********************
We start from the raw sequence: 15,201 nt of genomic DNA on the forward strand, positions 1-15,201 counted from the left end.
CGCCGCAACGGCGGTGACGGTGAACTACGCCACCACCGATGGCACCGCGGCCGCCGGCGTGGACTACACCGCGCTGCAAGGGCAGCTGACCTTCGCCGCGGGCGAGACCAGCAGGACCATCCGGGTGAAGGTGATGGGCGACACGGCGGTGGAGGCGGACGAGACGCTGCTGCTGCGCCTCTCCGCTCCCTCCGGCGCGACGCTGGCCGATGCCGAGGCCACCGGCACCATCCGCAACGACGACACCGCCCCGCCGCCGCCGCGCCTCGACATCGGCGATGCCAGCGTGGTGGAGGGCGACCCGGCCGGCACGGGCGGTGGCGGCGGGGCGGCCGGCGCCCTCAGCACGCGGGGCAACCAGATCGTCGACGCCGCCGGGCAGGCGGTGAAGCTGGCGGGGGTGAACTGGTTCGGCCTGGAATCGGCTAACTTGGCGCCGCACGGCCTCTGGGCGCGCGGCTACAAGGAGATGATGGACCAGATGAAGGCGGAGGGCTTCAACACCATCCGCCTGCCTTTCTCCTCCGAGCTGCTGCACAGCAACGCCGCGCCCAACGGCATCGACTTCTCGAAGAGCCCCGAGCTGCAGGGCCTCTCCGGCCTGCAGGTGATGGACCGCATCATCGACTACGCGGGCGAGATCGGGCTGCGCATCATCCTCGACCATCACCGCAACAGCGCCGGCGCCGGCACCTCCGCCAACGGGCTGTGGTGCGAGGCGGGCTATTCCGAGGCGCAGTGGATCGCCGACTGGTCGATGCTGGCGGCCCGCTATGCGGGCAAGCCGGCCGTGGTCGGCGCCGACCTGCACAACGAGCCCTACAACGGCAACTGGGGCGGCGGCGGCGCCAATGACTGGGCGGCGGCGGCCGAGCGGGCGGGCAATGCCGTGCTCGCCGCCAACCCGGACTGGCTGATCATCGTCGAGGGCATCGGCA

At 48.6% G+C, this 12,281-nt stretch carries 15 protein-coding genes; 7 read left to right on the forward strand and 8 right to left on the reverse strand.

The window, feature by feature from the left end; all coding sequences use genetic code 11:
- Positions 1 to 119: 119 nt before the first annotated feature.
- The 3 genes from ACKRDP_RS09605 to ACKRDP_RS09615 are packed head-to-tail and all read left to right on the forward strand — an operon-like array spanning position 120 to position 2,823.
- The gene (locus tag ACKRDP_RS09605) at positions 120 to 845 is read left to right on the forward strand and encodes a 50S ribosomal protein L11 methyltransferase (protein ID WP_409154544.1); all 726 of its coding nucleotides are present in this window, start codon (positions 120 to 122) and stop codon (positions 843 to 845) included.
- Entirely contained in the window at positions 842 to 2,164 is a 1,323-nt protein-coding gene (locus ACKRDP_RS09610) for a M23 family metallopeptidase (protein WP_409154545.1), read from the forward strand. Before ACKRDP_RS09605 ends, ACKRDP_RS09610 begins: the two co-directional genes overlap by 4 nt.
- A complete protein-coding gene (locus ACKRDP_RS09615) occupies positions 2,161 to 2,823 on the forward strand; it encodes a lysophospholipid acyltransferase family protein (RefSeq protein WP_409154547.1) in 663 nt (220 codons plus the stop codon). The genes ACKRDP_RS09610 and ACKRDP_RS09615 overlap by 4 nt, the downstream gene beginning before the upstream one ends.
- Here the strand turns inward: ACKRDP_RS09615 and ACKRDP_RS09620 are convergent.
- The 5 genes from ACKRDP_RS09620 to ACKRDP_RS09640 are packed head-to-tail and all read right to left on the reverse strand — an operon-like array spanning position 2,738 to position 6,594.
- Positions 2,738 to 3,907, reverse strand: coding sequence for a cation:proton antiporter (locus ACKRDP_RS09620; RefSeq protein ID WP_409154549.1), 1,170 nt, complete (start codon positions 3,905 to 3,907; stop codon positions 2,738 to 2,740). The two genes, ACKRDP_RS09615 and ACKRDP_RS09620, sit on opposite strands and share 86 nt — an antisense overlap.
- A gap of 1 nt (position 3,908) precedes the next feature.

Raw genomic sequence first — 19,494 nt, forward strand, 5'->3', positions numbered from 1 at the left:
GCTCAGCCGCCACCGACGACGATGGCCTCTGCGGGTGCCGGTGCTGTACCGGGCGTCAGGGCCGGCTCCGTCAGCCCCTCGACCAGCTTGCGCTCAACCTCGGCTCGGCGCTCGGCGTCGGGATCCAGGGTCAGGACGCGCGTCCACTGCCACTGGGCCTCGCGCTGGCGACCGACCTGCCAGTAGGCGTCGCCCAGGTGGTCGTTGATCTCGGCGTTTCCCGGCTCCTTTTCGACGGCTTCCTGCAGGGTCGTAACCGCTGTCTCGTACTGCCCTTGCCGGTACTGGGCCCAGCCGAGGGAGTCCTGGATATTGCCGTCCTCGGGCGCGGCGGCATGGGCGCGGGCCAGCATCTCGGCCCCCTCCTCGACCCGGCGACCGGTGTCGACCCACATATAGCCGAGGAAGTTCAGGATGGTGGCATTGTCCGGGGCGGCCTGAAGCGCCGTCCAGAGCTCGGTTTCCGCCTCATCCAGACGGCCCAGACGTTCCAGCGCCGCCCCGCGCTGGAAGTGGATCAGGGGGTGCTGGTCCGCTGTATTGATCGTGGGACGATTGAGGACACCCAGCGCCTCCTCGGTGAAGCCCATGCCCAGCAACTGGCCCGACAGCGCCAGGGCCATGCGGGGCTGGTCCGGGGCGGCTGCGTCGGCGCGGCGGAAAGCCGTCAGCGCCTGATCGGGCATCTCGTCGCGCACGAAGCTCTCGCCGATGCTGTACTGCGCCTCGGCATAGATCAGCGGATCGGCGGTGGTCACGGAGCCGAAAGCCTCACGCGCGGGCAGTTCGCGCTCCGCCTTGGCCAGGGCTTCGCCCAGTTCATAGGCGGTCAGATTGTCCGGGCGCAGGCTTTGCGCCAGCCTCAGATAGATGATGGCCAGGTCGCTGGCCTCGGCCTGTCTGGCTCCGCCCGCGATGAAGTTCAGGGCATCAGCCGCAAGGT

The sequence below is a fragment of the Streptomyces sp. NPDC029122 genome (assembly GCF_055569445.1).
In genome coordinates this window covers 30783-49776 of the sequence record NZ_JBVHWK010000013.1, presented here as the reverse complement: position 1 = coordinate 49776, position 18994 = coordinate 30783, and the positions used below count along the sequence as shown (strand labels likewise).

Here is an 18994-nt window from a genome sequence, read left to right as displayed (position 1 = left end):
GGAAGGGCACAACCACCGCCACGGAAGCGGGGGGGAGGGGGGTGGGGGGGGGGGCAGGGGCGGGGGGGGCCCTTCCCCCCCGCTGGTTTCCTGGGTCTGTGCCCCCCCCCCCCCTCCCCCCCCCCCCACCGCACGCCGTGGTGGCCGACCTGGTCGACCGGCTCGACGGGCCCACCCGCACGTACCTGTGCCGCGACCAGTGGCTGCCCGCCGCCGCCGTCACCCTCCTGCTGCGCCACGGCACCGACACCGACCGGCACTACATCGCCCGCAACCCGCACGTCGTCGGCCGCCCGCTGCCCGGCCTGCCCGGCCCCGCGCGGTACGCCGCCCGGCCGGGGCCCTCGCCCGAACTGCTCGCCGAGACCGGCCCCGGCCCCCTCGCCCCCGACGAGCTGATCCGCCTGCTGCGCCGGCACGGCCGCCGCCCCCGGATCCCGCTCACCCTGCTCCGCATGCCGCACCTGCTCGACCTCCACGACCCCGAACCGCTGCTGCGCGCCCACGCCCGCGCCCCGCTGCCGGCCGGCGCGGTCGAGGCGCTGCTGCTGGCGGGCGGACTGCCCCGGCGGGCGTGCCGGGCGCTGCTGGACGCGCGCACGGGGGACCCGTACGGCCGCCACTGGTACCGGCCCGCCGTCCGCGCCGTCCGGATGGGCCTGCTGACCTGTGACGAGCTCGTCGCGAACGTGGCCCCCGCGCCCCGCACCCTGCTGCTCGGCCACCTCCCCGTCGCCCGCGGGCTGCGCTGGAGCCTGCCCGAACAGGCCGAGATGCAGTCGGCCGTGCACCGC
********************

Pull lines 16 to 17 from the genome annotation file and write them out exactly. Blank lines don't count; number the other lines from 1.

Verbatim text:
The sequence below is a fragment of the Streptomyces sp. NPDC029122 genome (assembly GCF_055569445.1).
In genome coordinates this window covers 30783-49776 of the sequence record NZ_JBVHWK010000013.1, presented here as the reverse complement: position 1 = coordinate 49776, position 18994 = coordinate 30783, and the positions used below count along the sequence as shown (strand labels likewise).